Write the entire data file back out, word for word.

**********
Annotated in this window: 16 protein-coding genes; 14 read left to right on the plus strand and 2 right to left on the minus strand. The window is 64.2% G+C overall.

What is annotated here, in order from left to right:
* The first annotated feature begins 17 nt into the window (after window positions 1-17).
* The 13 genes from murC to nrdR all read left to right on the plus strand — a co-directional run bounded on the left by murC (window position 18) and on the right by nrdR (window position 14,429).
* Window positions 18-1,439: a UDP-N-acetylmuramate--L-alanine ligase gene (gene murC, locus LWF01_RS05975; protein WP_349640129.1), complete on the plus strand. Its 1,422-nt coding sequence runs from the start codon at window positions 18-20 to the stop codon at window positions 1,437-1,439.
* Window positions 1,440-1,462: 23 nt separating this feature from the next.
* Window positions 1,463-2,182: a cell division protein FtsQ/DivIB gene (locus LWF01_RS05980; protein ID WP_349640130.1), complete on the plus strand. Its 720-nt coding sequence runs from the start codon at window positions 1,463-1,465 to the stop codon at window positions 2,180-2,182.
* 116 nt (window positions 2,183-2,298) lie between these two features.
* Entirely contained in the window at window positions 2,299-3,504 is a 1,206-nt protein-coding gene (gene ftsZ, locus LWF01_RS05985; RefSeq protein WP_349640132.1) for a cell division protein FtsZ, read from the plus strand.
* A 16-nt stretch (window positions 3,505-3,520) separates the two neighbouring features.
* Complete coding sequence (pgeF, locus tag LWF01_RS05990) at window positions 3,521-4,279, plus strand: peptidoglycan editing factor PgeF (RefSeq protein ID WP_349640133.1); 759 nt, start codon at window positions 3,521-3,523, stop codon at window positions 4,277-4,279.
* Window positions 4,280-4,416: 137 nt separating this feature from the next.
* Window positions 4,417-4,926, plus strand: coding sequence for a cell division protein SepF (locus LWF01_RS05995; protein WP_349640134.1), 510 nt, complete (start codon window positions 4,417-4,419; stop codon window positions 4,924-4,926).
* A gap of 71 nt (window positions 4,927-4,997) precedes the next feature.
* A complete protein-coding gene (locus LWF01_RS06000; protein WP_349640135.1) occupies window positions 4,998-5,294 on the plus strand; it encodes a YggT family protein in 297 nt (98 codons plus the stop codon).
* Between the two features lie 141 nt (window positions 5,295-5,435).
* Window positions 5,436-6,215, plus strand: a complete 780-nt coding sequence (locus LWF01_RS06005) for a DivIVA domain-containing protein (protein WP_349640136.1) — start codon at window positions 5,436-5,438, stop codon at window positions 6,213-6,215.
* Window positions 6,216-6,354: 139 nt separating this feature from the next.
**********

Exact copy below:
Annotated in this window: 16 protein-coding genes; 14 read left to right on the plus strand and 2 right to left on the minus strand. The window is 64.2% G+C overall.

What is annotated here, in order from left to right:
* The first annotated feature begins 17 nt into the window (after window positions 1-17).
* The 13 genes from murC to nrdR all read left to right on the plus strand — a co-directional run bounded on the left by murC (window position 18) and on the right by nrdR (window position 14,429).
* Window positions 18-1,439: a UDP-N-acetylmuramate--L-alanine ligase gene (gene murC, locus LWF01_RS05975; protein WP_349640129.1), complete on the plus strand. Its 1,422-nt coding sequence runs from the start codon at window positions 18-20 to the stop codon at window positions 1,437-1,439.
* Window positions 1,440-1,462: 23 nt separating this feature from the next.
* Window positions 1,463-2,182: a cell division protein FtsQ/DivIB gene (locus LWF01_RS05980; protein ID WP_349640130.1), complete on the plus strand. Its 720-nt coding sequence runs from the start codon at window positions 1,463-1,465 to the stop codon at window positions 2,180-2,182.
* 116 nt (window positions 2,183-2,298) lie between these two features.
* Entirely contained in the window at window positions 2,299-3,504 is a 1,206-nt protein-coding gene (gene ftsZ, locus LWF01_RS05985; RefSeq protein WP_349640132.1) for a cell division protein FtsZ, read from the plus strand.
* A 16-nt stretch (window positions 3,505-3,520) separates the two neighbouring features.
* Complete coding sequence (pgeF, locus tag LWF01_RS05990) at window positions 3,521-4,279, plus strand: peptidoglycan editing factor PgeF (RefSeq protein ID WP_349640133.1); 759 nt, start codon at window positions 3,521-3,523, stop codon at window positions 4,277-4,279.
* Window positions 4,280-4,416: 137 nt separating this feature from the next.
* Window positions 4,417-4,926, plus strand: coding sequence for a cell division protein SepF (locus LWF01_RS05995; protein WP_349640134.1), 510 nt, complete (start codon window positions 4,417-4,419; stop codon window positions 4,924-4,926).
* A gap of 71 nt (window positions 4,927-4,997) precedes the next feature.
* A complete protein-coding gene (locus LWF01_RS06000; protein WP_349640135.1) occupies window positions 4,998-5,294 on the plus strand; it encodes a YggT family protein in 297 nt (98 codons plus the stop codon).
* Between the two features lie 141 nt (window positions 5,295-5,435).
* Window positions 5,436-6,215, plus strand: a complete 780-nt coding sequence (locus LWF01_RS06005) for a DivIVA domain-containing protein (protein WP_349640136.1) — start codon at window positions 5,436-5,438, stop codon at window positions 6,213-6,215.
* Window positions 6,216-6,354: 139 nt separating this feature from the next.